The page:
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Famous for its bold, layered and long-lived red, Brunello di Montalcino, the town of Montalcino is about 70 miles south of Florence, and has a warmer and drier climate than Chianti. The Sangiovese grape is responsible for both Brunello di Montalcino and Chianti but Montalcino has its own clone, which the locals call Brunello.

The Brunello vineyards of Montalcino blanket the rolling hills surrounding the village, which fan out at various elevations. The variations of elevation and soils create Brunellos of different styles. From the valleys with deeper deposits of clay, the wines are typically bolder and deeper in color with more opulent black fruit. These wines tend to take better to aging in some percentage of new French oak barrels. The hillside wines and vineyards at higher elevations produce wines more concentrated in red fruits and floral aromas. These sites reach up to over 1,600 feet and have shallow soils of rocks and shale. These, in general, may be aged in larger and more traditional oak casks

Brunello di Montalcino by law must be aged a minimum of four years, including two years in barrel before realease and once released, typically needs more time in bottle for its drinking potential to be fully reached. The good news is that Montalcino makes a “baby brother” version. The wines called Rosso di Montalcino are often made from younger vines, aged for about a year before release, offer extraordinary values and are ready to drink young.

Sangiovese

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The perfect intersection of bright fruit and savory earthiness, Sangiovese is the backbone variety in Tuscany. While it is best known as the chief component of Chianti, it reaches the height of its power and intensity in the complex, long-lived Brunello di Montalcino. Elsewhere throughout Italy, it can make inexpensive wines for daily consumption ranging from inoffensive to deliciously easy. On the French island of Corsica, under the name Nielluccio, it produces excellent bright and refreshing red and rosé wines with a personality of their own. Sangiovese has also enjoyed moderate popularity in California and Washington State over the last few decades.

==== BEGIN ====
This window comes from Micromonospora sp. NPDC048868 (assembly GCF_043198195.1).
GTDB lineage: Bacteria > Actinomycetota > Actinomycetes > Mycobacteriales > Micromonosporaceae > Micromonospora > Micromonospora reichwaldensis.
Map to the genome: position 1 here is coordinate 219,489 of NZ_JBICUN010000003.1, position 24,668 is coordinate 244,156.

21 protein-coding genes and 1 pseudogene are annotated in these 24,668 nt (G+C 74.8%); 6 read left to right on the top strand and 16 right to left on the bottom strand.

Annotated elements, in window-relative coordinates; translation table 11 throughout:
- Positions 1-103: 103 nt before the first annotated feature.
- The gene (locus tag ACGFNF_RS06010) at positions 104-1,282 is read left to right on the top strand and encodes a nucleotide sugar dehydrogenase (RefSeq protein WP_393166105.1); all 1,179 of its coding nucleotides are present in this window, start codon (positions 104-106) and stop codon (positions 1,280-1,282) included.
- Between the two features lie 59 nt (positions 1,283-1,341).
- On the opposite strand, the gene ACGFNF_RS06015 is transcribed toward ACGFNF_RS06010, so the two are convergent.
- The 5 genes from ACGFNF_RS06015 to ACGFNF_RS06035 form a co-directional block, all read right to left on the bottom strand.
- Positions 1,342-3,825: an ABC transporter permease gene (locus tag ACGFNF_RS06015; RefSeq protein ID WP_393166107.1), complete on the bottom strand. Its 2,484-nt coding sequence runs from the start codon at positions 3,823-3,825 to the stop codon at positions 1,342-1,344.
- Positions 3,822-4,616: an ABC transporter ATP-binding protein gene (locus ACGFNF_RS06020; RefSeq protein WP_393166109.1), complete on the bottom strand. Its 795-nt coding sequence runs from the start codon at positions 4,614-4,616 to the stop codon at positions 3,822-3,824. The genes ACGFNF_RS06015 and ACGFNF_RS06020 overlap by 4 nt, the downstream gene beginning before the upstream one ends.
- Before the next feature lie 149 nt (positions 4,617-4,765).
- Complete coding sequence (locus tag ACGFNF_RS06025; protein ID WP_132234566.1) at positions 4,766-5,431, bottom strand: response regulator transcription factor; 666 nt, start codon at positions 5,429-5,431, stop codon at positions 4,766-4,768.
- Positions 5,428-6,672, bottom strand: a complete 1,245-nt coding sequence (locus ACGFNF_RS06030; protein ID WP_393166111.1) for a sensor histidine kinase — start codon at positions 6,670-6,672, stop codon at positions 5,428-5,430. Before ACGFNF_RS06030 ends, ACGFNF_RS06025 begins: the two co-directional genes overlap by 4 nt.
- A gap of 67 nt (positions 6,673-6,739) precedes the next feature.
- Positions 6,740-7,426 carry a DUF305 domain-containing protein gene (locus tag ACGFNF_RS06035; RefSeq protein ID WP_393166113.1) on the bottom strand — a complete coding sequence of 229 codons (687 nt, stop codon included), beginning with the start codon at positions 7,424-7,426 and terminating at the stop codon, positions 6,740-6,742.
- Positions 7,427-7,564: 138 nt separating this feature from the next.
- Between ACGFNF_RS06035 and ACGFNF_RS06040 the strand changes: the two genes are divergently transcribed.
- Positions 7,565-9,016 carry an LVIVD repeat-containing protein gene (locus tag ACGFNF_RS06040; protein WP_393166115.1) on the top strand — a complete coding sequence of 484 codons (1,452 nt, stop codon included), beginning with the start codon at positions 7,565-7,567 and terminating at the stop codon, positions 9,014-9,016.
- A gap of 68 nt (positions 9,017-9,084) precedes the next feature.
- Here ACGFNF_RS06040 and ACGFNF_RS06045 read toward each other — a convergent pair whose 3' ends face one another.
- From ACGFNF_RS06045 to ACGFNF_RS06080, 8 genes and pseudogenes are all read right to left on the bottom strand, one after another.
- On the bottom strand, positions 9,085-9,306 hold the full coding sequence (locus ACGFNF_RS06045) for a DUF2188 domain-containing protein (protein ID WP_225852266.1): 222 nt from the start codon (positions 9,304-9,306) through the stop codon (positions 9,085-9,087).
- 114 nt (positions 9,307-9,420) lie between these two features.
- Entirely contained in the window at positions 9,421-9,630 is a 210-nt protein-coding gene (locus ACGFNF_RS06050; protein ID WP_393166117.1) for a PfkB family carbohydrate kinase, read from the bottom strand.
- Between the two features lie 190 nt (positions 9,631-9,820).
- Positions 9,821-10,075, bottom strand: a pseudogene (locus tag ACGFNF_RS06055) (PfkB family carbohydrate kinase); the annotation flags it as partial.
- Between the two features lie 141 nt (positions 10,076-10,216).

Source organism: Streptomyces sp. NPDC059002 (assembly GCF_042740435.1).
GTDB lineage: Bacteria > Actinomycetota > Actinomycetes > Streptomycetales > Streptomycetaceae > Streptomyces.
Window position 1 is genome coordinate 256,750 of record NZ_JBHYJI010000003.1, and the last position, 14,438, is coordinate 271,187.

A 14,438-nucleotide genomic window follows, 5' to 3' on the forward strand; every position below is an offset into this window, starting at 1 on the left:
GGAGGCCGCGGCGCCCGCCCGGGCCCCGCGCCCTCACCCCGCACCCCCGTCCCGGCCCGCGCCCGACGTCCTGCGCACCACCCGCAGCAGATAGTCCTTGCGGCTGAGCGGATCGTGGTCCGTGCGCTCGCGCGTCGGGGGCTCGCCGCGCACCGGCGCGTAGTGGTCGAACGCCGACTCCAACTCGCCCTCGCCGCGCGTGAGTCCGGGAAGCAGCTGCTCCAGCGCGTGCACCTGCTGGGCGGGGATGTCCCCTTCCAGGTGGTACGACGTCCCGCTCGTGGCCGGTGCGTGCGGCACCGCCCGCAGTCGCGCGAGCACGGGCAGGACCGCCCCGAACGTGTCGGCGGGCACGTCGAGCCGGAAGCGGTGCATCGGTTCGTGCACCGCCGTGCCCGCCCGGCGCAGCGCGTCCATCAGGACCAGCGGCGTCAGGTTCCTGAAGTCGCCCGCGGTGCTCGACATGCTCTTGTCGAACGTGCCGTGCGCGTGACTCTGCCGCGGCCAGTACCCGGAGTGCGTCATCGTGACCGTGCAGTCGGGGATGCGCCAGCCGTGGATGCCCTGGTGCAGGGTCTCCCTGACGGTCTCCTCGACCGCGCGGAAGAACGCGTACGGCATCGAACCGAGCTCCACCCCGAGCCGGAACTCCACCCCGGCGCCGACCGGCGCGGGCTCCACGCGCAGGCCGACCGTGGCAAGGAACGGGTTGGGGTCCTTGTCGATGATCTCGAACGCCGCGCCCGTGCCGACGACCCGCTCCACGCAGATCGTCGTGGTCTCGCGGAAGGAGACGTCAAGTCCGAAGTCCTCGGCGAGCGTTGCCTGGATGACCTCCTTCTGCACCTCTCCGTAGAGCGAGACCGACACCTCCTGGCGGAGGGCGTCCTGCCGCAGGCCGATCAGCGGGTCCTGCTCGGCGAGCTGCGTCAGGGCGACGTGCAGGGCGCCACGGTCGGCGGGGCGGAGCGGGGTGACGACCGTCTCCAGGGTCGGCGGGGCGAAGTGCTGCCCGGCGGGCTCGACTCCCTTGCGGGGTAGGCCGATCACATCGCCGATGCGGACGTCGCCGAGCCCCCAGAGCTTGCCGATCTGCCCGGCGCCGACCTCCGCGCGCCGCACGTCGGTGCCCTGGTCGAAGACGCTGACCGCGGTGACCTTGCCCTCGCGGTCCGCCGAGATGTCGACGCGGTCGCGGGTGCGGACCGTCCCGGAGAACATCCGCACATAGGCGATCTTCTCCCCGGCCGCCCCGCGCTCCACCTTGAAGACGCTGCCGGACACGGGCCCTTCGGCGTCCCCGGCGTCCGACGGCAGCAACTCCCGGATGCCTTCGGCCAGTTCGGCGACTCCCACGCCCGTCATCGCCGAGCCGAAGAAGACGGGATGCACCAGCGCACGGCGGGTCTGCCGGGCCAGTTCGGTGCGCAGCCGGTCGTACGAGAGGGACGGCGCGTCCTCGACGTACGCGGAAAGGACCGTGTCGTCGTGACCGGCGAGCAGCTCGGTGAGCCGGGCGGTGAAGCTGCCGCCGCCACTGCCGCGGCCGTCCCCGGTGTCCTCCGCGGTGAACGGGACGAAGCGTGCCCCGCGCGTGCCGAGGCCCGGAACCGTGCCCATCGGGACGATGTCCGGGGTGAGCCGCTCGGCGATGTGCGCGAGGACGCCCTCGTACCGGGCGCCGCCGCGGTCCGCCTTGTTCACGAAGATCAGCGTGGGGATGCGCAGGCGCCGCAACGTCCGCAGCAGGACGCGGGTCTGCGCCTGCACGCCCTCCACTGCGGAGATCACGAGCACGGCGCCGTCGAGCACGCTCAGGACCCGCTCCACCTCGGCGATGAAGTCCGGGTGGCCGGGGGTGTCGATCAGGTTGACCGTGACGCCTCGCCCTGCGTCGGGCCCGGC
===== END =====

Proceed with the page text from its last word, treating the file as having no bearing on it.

In the Glass

Sangiovese is a medium-bodied red with savory flavors of tart cherry, plum, tomato, fresh tobacco, anise, thyme, oregano, and dried earth. High-quality, well-aged examples will take on notes of smoke, clay pot, leather, gamey meat, potpourri, and dried fruits. Corsican Nielluccio is distinguished by a subtle perfume of dried flowers.

Perfect Pairings

Sangiovese is the ultimate pizza and pasta red—its high acidity, moderate alcohol, and grainy tannins create an affinity with tomato-based dishes, spicy meats, and anything off the barbecue.

Sommelier Secret

Although it is the star variety of Tuscany, cult-classic “Super-Tuscan” wines may contain no Sangiovese at all! Since the 1970s, local winemakers have been producing big, bold wines (with price tags to match) that are typically monovarietal or a blend of one or more of several international varieties—usually Cabernet Sauvignon, Cabernet Franc, Merlot, or Syrah—with or without Sangiovese.

YNG435329_2006 Item# 109476